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WSU Vancouver statistician to help international whale conservation effort

Leslie New.

Leslie New, a WSU Vancouver assistant professor of statistics who specializes in the impacts of humans on wildlife, has been named to a scientific panel studying endangered whales found in the Pacific Ocean off the coast of Russia’s Sakhalin Island.

New will spend three years on the Western Gray Whale Advisory Panel, an independent scientific advisory body to the International Union for Conservation of Nature. She and her fellow panelists will look for ways to assess and manage the impacts of the region’s oil, gas and fishing industries, evaluate ways to monitor the whale population, and study underwater noise from seismic surveys, vessel traffic and other sources.

It’s a career moment for New, who studied the IUCN in graduate school, wondering at the time how one got involved in its research.

“The goal of my research program has always been the application of statistics to help protect wildlife populations,” she said. “I am excited about being given such a wonderful chance to really put that into practice, building the tools needed to manage an endangered population, while advancing our understanding of science at the same time. It is a wonderful place to be.”

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WSU Insider

‘Man vs. Snake’: Netflix documentary highlights WSU professor’s record-breaking arcade gaming skills

Tom Asaki.Tom Asaki, an associate professor of mathematics at Washington State University, flicked a 1980s arcade machine joystick back and forth in the basement of his Genesee, Idaho, home, his hand strategically guiding a red snake through a maze as the machine beeped and booped in the background.

The game: a Pac-Man-esque, yet obscure, 1982 Rock-Ola release called Nibbler. The goal: consume all the food in the maze without letting the snake run into its own tail.

It is a seemingly simple concept, but only a handful of players in the world have gotten as far as Asaki, whose skills are featured in a 2015 documentary, “Man vs. Snake: The Long and Twisted Tale of Nibbler.”

The film, now on Netflix, takes an in-depth look at some of the best Nibbler players in the world, including Asaki, who said he was interviewed for the documentary about nine years ago on the WSU campus.

Asaki made headlines in May 1983 when he became the first recorded person to attempt to earn a billion points on Nibbler.

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Hedy Lamarr’s scientific inventions topic of film, talk

Leslie New
Leslie New

We’ve inherited this idea that the species known as “inventor” is easily identified by markings like a white lab coat, furrowed brow, bottle-thick glasses and, of course, male-pattern baldness.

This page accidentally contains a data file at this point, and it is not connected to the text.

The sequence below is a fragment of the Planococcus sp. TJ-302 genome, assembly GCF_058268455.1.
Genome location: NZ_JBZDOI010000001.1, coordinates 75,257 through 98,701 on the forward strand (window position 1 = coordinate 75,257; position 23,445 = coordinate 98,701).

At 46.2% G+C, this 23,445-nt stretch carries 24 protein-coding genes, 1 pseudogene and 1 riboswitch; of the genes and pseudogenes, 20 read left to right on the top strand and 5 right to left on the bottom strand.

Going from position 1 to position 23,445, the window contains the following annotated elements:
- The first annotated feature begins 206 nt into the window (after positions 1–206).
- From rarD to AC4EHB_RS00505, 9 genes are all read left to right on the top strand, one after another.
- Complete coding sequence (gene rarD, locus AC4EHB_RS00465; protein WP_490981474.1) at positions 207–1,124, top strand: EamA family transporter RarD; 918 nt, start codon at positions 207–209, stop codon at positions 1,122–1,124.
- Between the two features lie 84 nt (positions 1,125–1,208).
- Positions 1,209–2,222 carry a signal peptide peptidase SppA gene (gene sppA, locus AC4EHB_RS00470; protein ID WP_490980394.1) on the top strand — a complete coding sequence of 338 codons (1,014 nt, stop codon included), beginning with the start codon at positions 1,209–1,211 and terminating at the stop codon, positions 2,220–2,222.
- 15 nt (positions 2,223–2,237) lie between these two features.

In which case, where does Hedy Lamarr fit in? Today, the self-taught scientist and inventor is credited (along with an equally unlikely collaborator, music composer George Antheil) with the visionary thinking, and tinkering, that resulted in military “radio-skipping” technology, aimed at blocking Axis powers from intercepting and jamming signals from radio-controlled Allied missiles during World War II.

“She and many other women have contributed to the fields of science, technology, engineering, and mathematics, but have been dismissed or deliberately forgotten by virtue of their gender,” said Leslie New, an assistant professor of statistics at Washington State University Vancouver.

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The Columbian 


Mathematician breaks down how to defend against quantum computing attacks

Nathan Hamlin
Nathan Hamlin

The encryption codes that safeguard internet data today won’t be secure forever. Future quantum computers may have the and algorithms to crack them.

Nathan Hamlin, instructor and director of the WSU Math Learning Center, is helping to prepare for this eventuality.

He is the author of a new paper in the Open Journal of Discrete Mathematics that explains how a code he wrote for a doctoral thesis, the Generalized Knapsack Code, could thwart hackers armed with next generation quantum computers.

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Science Newsline

WSUV researchers develop much faster way to model aquatic vegetation

With half the world’s population—more than 3.5 billion people, according to an United Nations estimate—living less than 40 miles away from coastlines, scientists want to know how effectively coastal plants buffer inland areas from rising seas and extreme weather events. But doing the research was an arduous and limited task until three Washington State University Vancouver scientists got involved.

Nik Strigul
Stephen Henderson

WSUV environmental scientist Stephen Henderson worked with Nikolay Strigul, assistant professor of mathematics and statistics, and Jean Liénard, a mathematics postdoctoral researcher, to develop a computer model that uses photographs to re-create the complex geometry of the plants to be used in a workable computer model.

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The Columbian